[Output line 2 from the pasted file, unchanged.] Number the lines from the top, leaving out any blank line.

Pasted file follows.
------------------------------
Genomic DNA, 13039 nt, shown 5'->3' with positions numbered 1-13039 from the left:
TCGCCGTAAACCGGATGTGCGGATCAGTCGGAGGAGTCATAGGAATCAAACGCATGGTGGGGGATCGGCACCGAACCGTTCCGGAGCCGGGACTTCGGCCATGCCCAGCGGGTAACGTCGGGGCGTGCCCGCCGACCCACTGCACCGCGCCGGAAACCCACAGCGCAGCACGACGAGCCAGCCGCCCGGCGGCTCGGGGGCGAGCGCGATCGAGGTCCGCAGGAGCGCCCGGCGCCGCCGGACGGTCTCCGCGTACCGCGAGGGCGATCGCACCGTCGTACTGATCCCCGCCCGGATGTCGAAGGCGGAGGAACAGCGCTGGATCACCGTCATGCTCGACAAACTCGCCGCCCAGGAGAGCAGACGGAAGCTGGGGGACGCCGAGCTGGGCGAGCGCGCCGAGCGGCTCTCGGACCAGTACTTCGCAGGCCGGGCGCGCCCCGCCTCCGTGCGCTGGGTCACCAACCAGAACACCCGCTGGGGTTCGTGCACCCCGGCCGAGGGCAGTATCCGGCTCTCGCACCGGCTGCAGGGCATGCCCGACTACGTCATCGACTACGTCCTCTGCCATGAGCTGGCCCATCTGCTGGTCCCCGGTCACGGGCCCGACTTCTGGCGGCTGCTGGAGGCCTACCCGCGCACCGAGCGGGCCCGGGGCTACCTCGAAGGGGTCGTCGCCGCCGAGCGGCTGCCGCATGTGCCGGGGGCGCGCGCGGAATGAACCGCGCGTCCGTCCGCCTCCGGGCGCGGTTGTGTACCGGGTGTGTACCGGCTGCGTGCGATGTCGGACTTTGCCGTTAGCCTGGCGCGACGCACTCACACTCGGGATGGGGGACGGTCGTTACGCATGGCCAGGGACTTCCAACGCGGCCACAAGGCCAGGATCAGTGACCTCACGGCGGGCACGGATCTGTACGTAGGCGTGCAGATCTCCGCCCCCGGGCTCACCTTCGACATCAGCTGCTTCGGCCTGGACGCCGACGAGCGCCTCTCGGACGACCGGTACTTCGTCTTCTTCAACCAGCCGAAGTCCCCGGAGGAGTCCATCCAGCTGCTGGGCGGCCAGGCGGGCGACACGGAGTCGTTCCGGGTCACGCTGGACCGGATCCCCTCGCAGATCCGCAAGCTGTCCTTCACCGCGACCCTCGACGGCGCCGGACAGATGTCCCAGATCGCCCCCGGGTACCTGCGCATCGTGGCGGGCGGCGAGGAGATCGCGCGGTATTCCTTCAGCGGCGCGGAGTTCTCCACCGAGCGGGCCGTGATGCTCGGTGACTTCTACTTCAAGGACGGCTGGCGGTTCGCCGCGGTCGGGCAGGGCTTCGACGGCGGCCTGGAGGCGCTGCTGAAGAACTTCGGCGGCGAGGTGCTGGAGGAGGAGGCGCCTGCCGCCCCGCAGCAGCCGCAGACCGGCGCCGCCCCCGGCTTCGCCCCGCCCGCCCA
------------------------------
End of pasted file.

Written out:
TCGCCGTAAACCGGATGTGCGGATCAGTCGGAGGAGTCATAGGAATCAAACGCATGGTGGGGGATCGGCACCGAACCGTTCCGGAGCCGGGACTTCGGCCATGCCCAGCGGGTAACGTCGGGGCGTGCCCGCCGACCCACTGCACCGCGCCGGAAACCCACAGCGCAGCACGACGAGCCAGCCGCCCGGCGGCTCGGGGGCGAGCGCGATCGAGGTCCGCAGGAGCGCCCGGCGCCGCCGGACGGTCTCCGCGTACCGCGAGGGCGATCGCACCGTCGTACTGATCCCCGCCCGGATGTCGAAGGCGGAGGAACAGCGCTGGATCACCGTCATGCTCGACAAACTCGCCGCCCAGGAGAGCAGACGGAAGCTGGGGGACGCCGAGCTGGGCGAGCGCGCCGAGCGGCTCTCGGACCAGTACTTCGCAGGCCGGGCGCGCCCCGCCTCCGTGCGCTGGGTCACCAACCAGAACACCCGCTGGGGTTCGTGCACCCCGGCCGAGGGCAGTATCCGGCTCTCGCACCGGCTGCAGGGCATGCCCGACTACGTCATCGACTACGTCCTCTGCCATGAGCTGGCCCATCTGCTGGTCCCCGGTCACGGGCCCGACTTCTGGCGGCTGCTGGAGGCCTACCCGCGCACCGAGCGGGCCCGGGGCTACCTCGAAGGGGTCGTCGCCGCCGAGCGGCTGCCGCATGTGCCGGGGGCGCGCGCGGAATGAACCGCGCGTCCGTCCGCCTCCGGGCGCGGTTGTGTACCGGGTGTGTACCGGCTGCGTGCGATGTCGGACTTTGCCGTTAGCCTGGCGCGACGCACTCACACTCGGGATGGGGGACGGTCGTTACGCATGGCCAGGGACTTCCAACGCGGCCACAAGGCCAGGATCAGTGACCTCACGGCGGGCACGGATCTGTACGTAGGCGTGCAGATCTCCGCCCCCGGGCTCACCTTCGACATCAGCTGCTTCGGCCTGGACGCCGACGAGCGCCTCTCGGACGACCGGTACTTCGTCTTCTTCAACCAGCCGAAGTCCCCGGAGGAGTCCATCCAGCTGCTGGGCGGCCAGGCGGGCGACACGGAGTCGTTCCGGGTCACGCTGGACCGGATCCCCTCGCAGATCCGCAAGCTGTCCTTCACCGCGACCCTCGACGGCGCCGGACAGATGTCCCAGATCGCCCCCGGGTACCTGCGCATCGTGGCGGGCGGCGAGGAGATCGCGCGGTATTCCTTCAGCGGCGCGGAGTTCTCCACCGAGCGGGCCGTGATGCTCGGTGACTTCTACTTCAAGGACGGCTGGCGGTTCGCCGCGGTCGGGCAGGGCTTCGACGGCGGCCTGGAGGCGCTGCTGAAGAACTTCGGCGGCGAGGTGCTGGAGGAGGAGGCGCCTGCCGCCCCGCAGCAGCCGCAGACCGGCGCCGCCCCCGGCTTCGCCCCGCCCGCCCA